BLISTER 


Sometimes it takes a little more than a swig of hooch and a Google map to catalyze this weathered Q-Tip into a directional purpose frenzy. As inertia would have it, my ass has been growing roots into the couch while my inner-circle poem has been descending in disappearing loops of caramelized woe and chagrin … again. Fortunately, there's a giant television box that's veritably pixilated with foreign conflicts of the plaintive variety, each vignette presenting itself with a greater and greater imperative to be alive against the odds. Films like Tall Dark and Deadly, A Job to Kill For and my personal favorite, Shattered Innocence — the saccharined tale of leg-spreader Shauna Grant and her early-'80s cocaine descent into porn unreliability — have been lighting up my day with a whole Lifetime I never knew about. I could get out more.

"I think for the sake of our family and Jesus Christ himself," I snivel to an arriving Karen Leigh, "that we'd better live tonight as if it were the most important Lifetime movie ever."

"So, um," she gingerly tilts her head forward, obviously aware of the weight that sits before her, "we should drive over somebody and think that it was just a raccoon, thereby setting off a series of investigations that could lead to your miscarriage and my drowning in a yacht?"

"Exactly," I grip at my Google map and briskly exit the front door. "There is drama to be had."

The trouble is, where we're going has a tendency to feel like nowhere. George Michael — he of the bathroom sex and doobage tabloid drama, not made for TV — is playing at the St. Pete Times Forum tonight, and although the predictability of my presence there goes without saying, the fact that I already went there almost exactly 20 years ago makes internal reconciliation dubious. It's like I'm caught in a two-decades-wide hamster wheel and only now beginning to realize that this pace I'm keeping is one of muted tragedy, always ending in a "Careless Whisper" that I've already heard before. Sigh.

"But I didn't get to go 20 years ago," Karen snaps me from my cyclical descent. "And I still have my ticket. So for me, this is a lifelong dream come true! Or something."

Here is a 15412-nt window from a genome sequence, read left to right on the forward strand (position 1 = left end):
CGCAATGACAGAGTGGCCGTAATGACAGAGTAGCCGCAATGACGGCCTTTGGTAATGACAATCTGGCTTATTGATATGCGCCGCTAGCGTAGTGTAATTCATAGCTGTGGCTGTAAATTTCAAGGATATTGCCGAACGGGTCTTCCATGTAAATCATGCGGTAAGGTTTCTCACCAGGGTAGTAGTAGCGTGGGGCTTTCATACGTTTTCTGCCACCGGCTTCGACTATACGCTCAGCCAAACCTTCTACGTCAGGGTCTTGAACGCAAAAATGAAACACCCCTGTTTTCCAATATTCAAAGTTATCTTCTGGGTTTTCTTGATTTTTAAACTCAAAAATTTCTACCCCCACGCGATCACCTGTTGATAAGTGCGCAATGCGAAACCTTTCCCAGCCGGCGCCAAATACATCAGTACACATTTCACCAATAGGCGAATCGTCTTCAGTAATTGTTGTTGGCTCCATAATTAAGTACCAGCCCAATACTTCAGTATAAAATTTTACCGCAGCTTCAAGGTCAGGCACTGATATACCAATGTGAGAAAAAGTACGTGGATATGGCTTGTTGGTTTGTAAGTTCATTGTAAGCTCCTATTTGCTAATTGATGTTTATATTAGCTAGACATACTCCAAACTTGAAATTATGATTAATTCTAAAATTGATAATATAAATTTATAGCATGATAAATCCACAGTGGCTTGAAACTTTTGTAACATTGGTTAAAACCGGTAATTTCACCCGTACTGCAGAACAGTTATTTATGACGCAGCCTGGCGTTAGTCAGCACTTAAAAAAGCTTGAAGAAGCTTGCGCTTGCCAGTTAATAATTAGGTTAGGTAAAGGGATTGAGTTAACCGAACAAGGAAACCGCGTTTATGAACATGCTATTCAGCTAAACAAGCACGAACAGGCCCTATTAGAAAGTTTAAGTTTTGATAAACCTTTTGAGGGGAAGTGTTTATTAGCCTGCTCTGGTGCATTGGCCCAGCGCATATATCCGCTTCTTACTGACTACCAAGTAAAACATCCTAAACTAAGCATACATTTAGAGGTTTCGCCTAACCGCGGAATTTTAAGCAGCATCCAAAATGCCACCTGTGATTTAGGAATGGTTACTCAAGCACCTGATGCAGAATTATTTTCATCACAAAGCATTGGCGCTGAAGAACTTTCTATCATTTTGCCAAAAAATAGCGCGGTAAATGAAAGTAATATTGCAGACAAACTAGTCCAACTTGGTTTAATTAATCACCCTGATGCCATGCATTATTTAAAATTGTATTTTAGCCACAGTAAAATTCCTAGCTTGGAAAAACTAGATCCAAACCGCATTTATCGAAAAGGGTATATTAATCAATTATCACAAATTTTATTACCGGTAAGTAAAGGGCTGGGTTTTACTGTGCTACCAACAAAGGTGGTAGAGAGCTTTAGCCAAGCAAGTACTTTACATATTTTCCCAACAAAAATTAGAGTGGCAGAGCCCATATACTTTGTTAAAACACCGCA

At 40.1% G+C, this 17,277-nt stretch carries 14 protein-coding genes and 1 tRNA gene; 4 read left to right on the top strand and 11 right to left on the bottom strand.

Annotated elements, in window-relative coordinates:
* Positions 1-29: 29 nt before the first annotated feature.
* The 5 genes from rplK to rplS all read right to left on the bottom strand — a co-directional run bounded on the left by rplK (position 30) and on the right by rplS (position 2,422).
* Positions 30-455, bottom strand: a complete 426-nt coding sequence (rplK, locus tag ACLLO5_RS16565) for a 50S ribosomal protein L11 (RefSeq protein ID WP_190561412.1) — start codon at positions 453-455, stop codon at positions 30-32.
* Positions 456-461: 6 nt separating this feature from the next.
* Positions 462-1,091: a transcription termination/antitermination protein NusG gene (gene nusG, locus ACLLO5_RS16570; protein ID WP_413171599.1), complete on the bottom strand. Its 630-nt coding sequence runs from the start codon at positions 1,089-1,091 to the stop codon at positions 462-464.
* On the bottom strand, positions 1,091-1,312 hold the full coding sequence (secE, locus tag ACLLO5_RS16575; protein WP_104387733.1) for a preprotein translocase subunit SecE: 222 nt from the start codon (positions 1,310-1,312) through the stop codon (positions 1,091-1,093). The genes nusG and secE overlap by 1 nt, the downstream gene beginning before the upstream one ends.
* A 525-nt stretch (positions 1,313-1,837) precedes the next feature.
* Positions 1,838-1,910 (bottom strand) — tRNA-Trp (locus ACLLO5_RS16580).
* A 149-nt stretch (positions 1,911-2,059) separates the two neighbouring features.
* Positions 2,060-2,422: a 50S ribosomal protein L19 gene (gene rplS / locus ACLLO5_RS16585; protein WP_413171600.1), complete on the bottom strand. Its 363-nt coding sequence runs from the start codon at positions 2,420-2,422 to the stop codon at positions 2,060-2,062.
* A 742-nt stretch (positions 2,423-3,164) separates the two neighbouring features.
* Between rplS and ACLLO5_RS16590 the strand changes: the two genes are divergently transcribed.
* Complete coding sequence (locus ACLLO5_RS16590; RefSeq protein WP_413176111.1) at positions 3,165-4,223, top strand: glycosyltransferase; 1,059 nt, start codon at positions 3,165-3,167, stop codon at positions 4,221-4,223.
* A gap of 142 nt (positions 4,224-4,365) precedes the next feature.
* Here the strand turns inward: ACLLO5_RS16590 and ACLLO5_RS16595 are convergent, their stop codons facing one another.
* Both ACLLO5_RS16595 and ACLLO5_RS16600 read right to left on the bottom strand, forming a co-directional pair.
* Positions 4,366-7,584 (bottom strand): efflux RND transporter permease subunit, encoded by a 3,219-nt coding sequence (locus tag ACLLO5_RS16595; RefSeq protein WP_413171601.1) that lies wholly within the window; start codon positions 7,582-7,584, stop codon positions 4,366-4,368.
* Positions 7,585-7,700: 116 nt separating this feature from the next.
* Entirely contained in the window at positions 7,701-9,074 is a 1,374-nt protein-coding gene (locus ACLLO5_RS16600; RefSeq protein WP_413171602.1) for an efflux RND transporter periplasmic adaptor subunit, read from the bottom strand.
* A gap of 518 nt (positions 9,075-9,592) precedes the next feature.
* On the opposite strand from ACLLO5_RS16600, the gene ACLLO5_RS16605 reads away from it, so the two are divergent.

Barring a wayward raccoon, that'll have to do. Karen rattles on about her own cubicle dramas for the majority of our sojourn while my iPod gently weeps its way through the increasingly hair-covered Wham-to-George-Michael oeuvre. There are drips of conflict and resolution everywhere but no one cup in which to keep them, drink them and make them my own. When do I get to fall apart in a grand, overarching "You don't understand me! They think I'm beautiful and I don't care what you think!" What about my reaching for the gun in the closet while the shoulder strap of my negligee drifts down to my scarred forearm? I want my "One More Try" from my "Different Corner," so that I can someday kill a "Father Figure" and end up with "Freedom," around, say 1990. I want "Everything She Wants." It's on now, you know.

"This song reminds me of my yacht," I stretch my imagination into a lifestyle with which I would be more comfortable.

"You don't have a yacht," Karen ruins everything. "But I think you just ran over something."

Before the show, Karen and I settle into the Icons Lounge on the second floor for a bout with food, liquor and some storyboarding. Our waiter has a pockmarked face and can't seem to walk straight. He's a killer, obviously, still living in his mother's basement, where he keeps a curio cabinet full of stained pink underpants from deceased transvestite prostitutes. We both nod in his direction, acknowledging that we know his story all too well.

Next, a gay crew from Orlando shows up, headed by my beloved man-crush, Tadpole, and approaches our table. One of them, with all due hilarity, recalls overhearing me giving an etiquette lesson at the Peacock Room about how insulting it is not to swallow. Indeed.

"I haven't seen you out," Tadpole simmers. "Where have you been?"

"How did you find me here? You weren't supposed to know," I live a Lifetime in my head. "Besides, the baby is doing fine in Bulgaria and the loot is stashed safely away inside a cliff in Costa Rica. I will call you when I need you. Humph."

With a frazzled flip of my remaining four hairs, we make our way into the arena with all the other middle-aged wives with strap-up jeans and gay husbands. George Michael takes the stage with some of his own controversy in tow (he has a "cold" brought on by "air conditioning"), but ultimately delivers the most magnificent journey through melodramatic self-affliction imaginable. And for the better part of two hours, I'm a flailing tantrum of broken mirrors and liquor-drenched stockings; a pretty mess made for small-screen viewing.

"I love yeeeeeeeeeeeeeew!" The squeals from the mom behind me don't even make me mad, they just make me competitive.

"I love you mooore!" I approximate the exploding jukebox from "Freedom 90," slamming my hands together like a couple of pans with no feeling. And in a moment of clarity, I look down to see that the wedding ring on my one hand has left a welt in the corner of my other. Amazing.

"I've got my drama!" I shake Karen nonsensically, in a manner she doesn't immediately approve of. "Bruised by Diamonds!"

My Lifetime is complete. Now, where's that gun?

bmanes@orlandoweekly.com

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